The debate about the relative merits and disadvantages of single-sex and co-educational schooling, like the debate about single-sex classes in mixed schools, is long running and shows no sign of abating. Although research on, and reviews of, the benefits of single-sex versus co-educational schooling (mainly secondary level) have been undertaken around the world – most notably Australia, Canada, England, New Zealand, Northern Ireland and USA – the results are equivocal. In other words, we lack consistent, robust evidence about the advantages of one school type over the other. However, one emerging finding is that we can not evaluate the effects of single-sex school on educational achievement in a vacuum, that is, the social and cultural context of the school needs to be taken into account. This resource page looks at the multifaceted arguments, looking at the key issues of: the socio cultural context; academic attainment; curriculum and subject choice; children’s experiences of schooling; and social concerns, including preparation for life beyond school.
Socio-Cultural Context of Single-Sex Schooling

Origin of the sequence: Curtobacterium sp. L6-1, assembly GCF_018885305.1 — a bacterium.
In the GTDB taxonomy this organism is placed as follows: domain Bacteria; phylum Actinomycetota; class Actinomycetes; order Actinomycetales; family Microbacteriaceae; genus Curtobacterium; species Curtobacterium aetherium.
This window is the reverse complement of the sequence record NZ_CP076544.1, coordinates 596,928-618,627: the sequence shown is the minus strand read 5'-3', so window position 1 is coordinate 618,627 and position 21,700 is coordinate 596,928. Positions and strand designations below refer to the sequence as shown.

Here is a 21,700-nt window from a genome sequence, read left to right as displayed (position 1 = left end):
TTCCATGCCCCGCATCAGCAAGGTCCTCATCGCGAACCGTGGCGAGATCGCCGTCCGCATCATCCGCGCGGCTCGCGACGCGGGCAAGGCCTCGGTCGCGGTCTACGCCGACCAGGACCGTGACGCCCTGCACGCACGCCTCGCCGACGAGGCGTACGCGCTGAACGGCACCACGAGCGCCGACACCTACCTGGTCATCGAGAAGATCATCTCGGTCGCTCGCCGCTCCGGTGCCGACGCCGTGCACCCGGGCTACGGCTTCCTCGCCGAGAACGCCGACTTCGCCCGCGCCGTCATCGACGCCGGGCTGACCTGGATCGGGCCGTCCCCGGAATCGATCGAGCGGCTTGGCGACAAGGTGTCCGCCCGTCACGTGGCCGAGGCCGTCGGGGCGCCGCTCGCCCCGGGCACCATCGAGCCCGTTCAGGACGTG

Socio-cultural context relates to the country and the cultural mores that influence the boundary between the school and the society. There is an emerging pattern in research findings to suggest that when the culture within a school matches that of the families who send their children to the school, the higher the academic success. So, the greater the agreement between school expectations and family expectations the more likely the child is to conform to the school culture and recognise academic expectations. When there is a conflict between school culture and what parents expect of their children then children and young people face challenges in coming to recognise school and academic expectations and accept them. Therefore in strongly gender-segregated societies, for example, with recognisably different social roles for men and women, attending single sex schools reinforces the segregated gender roles in society. This sets up a dilemma for feminist educationalists and raises the wider questions about the purposes of education. Should education maintain the social status quo or change it?